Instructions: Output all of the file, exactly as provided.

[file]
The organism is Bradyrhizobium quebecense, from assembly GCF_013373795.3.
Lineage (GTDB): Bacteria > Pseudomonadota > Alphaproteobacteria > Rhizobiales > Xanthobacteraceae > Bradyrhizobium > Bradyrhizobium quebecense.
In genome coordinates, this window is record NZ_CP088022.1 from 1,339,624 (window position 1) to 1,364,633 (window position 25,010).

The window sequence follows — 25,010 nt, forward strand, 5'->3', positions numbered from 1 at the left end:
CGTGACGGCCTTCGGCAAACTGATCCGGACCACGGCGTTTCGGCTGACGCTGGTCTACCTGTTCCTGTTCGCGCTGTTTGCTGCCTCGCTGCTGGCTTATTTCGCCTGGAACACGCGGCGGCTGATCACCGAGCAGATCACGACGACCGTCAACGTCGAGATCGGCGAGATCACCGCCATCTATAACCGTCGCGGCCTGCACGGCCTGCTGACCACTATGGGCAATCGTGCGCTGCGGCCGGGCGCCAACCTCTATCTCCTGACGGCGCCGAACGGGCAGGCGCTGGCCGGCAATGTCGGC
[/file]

The organism is Bradyrhizobium quebecense, from assembly GCF_013373795.3.
Lineage (GTDB): Bacteria > Pseudomonadota > Alphaproteobacteria > Rhizobiales > Xanthobacteraceae > Bradyrhizobium > Bradyrhizobium quebecense.
In genome coordinates, this window is record NZ_CP088022.1 from 1,339,624 (window position 1) to 1,364,633 (window position 25,010).

The window sequence follows — 25,010 nt, forward strand, 5'->3', positions numbered from 1 at the left end:
CGTGACGGCCTTCGGCAAACTGATCCGGACCACGGCGTTTCGGCTGACGCTGGTCTACCTGTTCCTGTTCGCGCTGTTTGCTGCCTCGCTGCTGGCTTATTTCGCCTGGAACACGCGGCGGCTGATCACCGAGCAGATCACGACGACCGTCAACGTCGAGATCGGCGAGATCACCGCCATCTATAACCGTCGCGGCCTGCACGGCCTGCTGACCACTATGGGCAATCGTGCGCTGCGGCCGGGCGCCAACCTCTATCTCCTGACGGCGCCGAACGGGCAGGCGCTGGCCGGCAATGTCGGC